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County commission cancels meeting as crowd gathers

Before the monthly Washington County Commissioners meeting was even scheduled to begin at 6:30 p.m. on Monday night inside of the George P. Jaynes Justice Center, it was already adjourned.
An overflowing crowd, estimated to be about 150-200 people in the foyer outside of courtroom 7 — many draped in red to show support against Resolution 16-01-01— forced Commission Chairman Greg Matherly to call on the opinion of Washington County Attorney Tom Seeley III before the meeting got too far into its agenda.
Seeley advised the commission that he felt like they could be in violation of the Open Meetings Act if they were to continue the meeting with that many people unable to hear its contents.
“I think that we would be at risk of violating the Open Meetings Act if we can’t take reasonable steps to enable these people that are out in the hallway to hear this matter; that is their right as this is a public meeting,” Seeley told the commission.
The big turnout was due to Resolution 16-01-01, “which was made to support the historical institution and legal contract solemnizing the relationship of one man and one woman as the only legal recognizable legal contract in Tennessee.”
Just last week, Carter County voted on a similar resolution that passed 20-0, while on the same night that Washington County was set to vote, Hawkins County passed a resolution 10-3.
But, the Washington County Commission was unable to continue its meeting, which made a few of the commissioners unhappy.
“I understand that everyone is here for one or two items, but how can we derail all of our business for one issue. I’m not sure if that is wise from the county’s point of view,” said Todd Hensley, who was one of the 10 commissioners that voted not to defer the entire meeting.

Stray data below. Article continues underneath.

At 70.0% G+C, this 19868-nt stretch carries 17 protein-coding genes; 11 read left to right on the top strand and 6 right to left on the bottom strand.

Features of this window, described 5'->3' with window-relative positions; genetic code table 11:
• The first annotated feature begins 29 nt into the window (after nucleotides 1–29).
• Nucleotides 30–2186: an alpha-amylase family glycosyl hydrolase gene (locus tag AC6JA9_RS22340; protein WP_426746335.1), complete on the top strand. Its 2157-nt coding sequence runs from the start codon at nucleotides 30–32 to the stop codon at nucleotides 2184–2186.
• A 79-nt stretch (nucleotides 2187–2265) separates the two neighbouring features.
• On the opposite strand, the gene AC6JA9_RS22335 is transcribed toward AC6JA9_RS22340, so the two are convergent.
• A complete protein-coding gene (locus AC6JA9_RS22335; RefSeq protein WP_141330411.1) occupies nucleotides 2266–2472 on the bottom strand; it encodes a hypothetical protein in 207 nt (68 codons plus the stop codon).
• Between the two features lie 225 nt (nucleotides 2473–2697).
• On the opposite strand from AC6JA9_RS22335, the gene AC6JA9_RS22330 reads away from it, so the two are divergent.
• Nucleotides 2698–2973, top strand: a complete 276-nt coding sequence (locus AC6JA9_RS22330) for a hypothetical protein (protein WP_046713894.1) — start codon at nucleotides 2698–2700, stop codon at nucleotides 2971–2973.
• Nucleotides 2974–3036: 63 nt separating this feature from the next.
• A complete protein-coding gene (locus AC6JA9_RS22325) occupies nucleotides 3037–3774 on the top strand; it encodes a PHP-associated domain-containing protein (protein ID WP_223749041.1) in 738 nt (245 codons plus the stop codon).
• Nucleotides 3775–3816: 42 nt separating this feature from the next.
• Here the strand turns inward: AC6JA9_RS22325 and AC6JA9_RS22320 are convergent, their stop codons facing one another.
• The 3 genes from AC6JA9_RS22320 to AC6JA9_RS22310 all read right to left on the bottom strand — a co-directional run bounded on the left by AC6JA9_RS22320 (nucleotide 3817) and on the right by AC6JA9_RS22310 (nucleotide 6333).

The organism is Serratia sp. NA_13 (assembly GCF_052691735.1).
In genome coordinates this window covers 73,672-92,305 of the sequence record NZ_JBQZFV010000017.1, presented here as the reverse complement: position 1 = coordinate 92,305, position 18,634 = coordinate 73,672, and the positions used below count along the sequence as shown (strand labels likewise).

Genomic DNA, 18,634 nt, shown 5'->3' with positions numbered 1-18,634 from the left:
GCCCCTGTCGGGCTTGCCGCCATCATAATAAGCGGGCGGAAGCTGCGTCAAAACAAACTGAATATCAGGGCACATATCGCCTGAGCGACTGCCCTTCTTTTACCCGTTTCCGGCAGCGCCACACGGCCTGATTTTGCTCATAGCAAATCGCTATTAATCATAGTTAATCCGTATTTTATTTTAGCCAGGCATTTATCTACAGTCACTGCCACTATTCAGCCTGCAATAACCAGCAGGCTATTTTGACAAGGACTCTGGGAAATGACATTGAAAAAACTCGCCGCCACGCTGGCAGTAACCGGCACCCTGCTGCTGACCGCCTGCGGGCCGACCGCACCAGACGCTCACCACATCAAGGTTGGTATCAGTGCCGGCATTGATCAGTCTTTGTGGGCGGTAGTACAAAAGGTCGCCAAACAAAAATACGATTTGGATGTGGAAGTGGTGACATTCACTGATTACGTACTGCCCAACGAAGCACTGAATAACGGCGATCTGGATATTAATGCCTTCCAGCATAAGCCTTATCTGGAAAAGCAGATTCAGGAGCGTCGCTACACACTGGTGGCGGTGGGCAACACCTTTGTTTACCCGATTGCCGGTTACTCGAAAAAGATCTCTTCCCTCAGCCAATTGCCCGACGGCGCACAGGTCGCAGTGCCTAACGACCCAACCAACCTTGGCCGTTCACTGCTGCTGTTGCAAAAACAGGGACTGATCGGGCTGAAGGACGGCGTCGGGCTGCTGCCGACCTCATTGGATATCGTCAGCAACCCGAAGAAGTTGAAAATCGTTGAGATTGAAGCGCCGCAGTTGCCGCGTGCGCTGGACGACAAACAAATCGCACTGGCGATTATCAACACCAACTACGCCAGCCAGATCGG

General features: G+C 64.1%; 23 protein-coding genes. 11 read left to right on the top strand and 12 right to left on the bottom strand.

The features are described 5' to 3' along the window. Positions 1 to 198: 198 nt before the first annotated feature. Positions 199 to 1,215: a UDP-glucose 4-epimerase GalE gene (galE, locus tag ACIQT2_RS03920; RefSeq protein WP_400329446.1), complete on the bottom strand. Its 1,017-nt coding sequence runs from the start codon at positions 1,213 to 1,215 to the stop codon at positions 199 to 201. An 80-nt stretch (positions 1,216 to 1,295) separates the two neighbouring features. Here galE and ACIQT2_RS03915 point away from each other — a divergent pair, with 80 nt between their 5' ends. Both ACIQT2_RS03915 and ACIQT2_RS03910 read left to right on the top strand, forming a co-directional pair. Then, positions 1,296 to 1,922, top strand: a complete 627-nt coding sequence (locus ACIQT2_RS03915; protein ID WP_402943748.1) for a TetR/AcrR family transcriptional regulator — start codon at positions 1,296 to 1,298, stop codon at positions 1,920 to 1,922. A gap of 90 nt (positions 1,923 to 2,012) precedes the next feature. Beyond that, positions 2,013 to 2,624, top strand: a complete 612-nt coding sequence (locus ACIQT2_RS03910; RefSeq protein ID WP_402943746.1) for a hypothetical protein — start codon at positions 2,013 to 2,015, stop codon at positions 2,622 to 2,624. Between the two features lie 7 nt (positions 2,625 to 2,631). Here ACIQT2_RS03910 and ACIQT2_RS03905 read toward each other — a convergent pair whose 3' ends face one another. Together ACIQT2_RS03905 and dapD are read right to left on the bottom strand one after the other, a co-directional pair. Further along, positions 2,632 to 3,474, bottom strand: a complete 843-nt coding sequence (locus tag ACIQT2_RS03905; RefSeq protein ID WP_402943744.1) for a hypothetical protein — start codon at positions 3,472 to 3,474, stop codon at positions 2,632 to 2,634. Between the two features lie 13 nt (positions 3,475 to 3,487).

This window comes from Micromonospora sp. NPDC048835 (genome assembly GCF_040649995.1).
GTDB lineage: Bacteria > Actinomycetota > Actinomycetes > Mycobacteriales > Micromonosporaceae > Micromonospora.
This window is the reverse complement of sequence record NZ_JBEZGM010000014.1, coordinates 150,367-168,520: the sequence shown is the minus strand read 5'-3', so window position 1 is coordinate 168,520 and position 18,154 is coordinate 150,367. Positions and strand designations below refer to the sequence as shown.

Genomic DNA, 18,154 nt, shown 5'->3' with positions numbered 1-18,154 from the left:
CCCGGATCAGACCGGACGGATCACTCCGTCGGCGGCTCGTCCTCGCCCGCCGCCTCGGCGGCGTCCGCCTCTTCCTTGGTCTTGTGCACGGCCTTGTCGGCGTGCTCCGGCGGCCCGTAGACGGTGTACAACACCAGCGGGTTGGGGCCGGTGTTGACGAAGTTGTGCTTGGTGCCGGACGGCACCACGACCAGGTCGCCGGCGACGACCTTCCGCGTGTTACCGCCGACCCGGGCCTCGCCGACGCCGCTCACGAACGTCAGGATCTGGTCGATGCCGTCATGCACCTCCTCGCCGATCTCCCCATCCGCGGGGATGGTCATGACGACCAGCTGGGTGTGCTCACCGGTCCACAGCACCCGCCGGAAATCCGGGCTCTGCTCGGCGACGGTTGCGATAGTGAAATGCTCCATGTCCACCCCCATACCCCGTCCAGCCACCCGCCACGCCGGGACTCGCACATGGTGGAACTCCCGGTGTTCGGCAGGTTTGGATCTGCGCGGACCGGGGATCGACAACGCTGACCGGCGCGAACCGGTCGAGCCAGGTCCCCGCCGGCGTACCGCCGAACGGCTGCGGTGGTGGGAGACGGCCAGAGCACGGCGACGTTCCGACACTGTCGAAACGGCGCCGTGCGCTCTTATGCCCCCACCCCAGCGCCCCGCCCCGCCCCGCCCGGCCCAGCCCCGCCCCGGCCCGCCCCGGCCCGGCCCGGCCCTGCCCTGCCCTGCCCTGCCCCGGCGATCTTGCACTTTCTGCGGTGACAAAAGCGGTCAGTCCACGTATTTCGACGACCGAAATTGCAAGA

The commission voted 13-10 to defer the entire meeting until a later date.
Now, the group must find a big enough space to host a future meeting. One possibility is the Millennium Center in Johnson City. Washington County Commissioner David Tomita said during the meeting that he spoke with a a fellow Johnson City commissioner, a seat he also holds, about the possibility of holding the meeting there.
The meeting was adjourned before a date or location was set.
The public must be made aware of the date, time and place of the meeting with at least seven days notice.
Washington County Commissioner Tom Krieger said the turnout proved plenty of people were interested in the resolution. He also said that he received more emails, letters and phone calls on the subject than he had since his term started 15 months ago.
“So many people wanted to have something to say and I personally received dozens and dozens of emails and phone calls and they were pretty much evenly divided on the issue,” he said. “ So I just pray about it every morning. It’s a very divisive issue.”
Commissioner Joe Wise, who was afraid that the hearing of the resolution could become a sideshow to the entire meeting, wasn’t surprised at the turnout for the public meeting, and he said he felt like the committee took the needed precautions by postponing the meeting.